Providers are anxious about this transparency, even those who support OpenNotes. Patients are not anxious. Most of the provider anxiety is around workflow impact but we do think there is a subset of providers who are poor documenters or upcode who are much more threatened by OpenNotes. Our research and real world implementation results help reassure many providers that the benefits to patients are substantial and the “risks” to them in terms of workflow are minimal. We find it really helps if a subset of providers in a system actively advocate for OpenNotes. If needed they are willing to pilot and confirm that their experience is the same as our research suggests. We also urge that patients who understand what notes are and what OpenNotes is, be involved in the conversation about OpenNotes at the highest levels. They almost always balance the provider skeptics and often quiet them quickly. Our founders coined the term “Nothing about me without me” many years ago and we urge that when it comes to notes patients be part of the decision making process.

    To make a big impact a patient could join their local PFAC (or bring this issue to their PFAC) to be part of a bigger voice.

CE Notice:

CEs will be available for a fee. Click here to register for the CE.

HQI is an approved continuing education (CE) provider by the California Board of Registered Nursing and will provide CHA or CHPSO members an opportunity to earn CEs. Provider Number CEP16793 for 1.0 contact hour.

HQI does not currently offer ACPE approved Pharmacy CE, but the State of California will accept CE from courses which have been approved for continuing education by the Medical Board of California, the California Board of Podiatric Medicine, the California Board of Registered Nursing or the Dental Board of California towards their California continuing education requirement (Section 1732.2(b) of the California Code of Regulations). Pharmacists need to keep track of CE from these sources on their own as they are not submitted to NAPB.

March 16 – Designing a Medical Center Transgender Care Program: Patient Centered Strategies to Optimize Patient Satisfaction, Safety, and Cultural Competence of the Care Environment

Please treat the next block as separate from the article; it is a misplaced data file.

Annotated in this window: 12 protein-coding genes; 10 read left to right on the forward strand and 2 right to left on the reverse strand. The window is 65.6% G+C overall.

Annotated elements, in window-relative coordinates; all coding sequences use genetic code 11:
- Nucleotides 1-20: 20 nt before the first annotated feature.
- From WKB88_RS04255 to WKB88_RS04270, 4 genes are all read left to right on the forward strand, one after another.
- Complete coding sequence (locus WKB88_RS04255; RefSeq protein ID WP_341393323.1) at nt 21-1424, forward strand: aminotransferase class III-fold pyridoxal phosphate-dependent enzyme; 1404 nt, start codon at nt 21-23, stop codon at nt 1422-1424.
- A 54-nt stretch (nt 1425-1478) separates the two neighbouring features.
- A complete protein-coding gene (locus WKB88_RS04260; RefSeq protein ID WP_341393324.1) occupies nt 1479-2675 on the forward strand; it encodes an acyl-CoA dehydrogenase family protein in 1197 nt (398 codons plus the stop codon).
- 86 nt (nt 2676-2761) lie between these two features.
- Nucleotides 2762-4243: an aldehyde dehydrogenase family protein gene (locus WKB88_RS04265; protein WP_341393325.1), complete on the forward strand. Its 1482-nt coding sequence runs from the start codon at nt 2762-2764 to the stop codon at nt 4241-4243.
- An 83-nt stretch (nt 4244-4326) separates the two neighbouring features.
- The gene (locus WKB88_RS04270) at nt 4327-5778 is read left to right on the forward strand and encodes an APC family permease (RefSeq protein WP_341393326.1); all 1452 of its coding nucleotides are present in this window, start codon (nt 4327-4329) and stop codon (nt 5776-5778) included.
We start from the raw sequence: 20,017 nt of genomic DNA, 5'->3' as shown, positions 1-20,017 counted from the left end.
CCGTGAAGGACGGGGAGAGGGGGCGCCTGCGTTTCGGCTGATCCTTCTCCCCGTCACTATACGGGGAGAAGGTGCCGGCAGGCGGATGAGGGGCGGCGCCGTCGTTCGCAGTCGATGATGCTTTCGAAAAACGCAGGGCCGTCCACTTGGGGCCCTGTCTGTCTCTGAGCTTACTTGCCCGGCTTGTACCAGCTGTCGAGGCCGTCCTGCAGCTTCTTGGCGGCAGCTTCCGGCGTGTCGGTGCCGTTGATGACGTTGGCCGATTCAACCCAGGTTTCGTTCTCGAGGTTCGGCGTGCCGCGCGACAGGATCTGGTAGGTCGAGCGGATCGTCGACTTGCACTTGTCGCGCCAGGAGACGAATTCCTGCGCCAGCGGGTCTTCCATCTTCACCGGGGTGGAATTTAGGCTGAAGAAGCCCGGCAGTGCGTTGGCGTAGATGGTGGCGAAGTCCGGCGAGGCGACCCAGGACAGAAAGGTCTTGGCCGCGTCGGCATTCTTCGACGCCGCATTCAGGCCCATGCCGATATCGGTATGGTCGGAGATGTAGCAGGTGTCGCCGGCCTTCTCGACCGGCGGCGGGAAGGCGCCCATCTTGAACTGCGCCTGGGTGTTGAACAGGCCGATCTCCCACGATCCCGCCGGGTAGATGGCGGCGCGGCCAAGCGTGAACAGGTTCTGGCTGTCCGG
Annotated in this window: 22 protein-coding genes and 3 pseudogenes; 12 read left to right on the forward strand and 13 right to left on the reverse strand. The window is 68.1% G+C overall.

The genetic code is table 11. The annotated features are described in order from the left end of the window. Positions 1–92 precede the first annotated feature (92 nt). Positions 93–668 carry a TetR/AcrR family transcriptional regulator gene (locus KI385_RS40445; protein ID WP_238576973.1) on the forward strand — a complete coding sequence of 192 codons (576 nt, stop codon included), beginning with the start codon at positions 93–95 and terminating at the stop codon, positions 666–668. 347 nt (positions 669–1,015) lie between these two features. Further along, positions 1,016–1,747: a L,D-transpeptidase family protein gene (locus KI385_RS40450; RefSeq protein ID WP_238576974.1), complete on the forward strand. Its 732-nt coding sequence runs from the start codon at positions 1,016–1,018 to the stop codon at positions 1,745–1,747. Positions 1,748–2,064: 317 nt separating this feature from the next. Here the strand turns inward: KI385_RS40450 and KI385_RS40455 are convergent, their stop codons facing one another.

Speaker

Maurice Garcia, MD, MAS
Director, Transgender Surgery and Health Program
Cedars-Sinai Medical Center

Objectives:

  1. Review of culturally competent terminology related to transgender and gender non-binary people
  2. Identify common potential pitfalls in the care environment for transgender and gender non-binary patients, and discuss strategies to avoid and/or mitigate such pitfalls
  3. Describe key partners in the care environment for transgender patients, and effective strategies for interdisciplinary collaboration
  4. Identify examples of resources available to providers to guide effective, patient centered care of the transgender patient

Date and Time

March 16, 12:00 pm – 1:00 pm PDT

View the Webinar Here

https://register.gotowebinar.com/recording/2321114515645976065

CE Notice:

CEs will be available for a fee. Click here to register for the CE.

HQI is an approved continuing education (CE) provider by the California Board of Registered Nursing and will provide CHA or CHPSO members an opportunity to earn CEs. Provider Number CEP16793 for 1.0 contact hour.

HQI does not currently offer ACPE approved Pharmacy CE, but the State of California will accept CE from courses which have been approved for continuing education by the Medical Board of California, the California Board of Podiatric Medicine, the California Board of Registered Nursing or the Dental Board of California towards their California continuing education requirement (Section 1732.2(b) of the California Code of Regulations). Pharmacists need to keep track of CE from these sources on their own as they are not submitted to NAPB.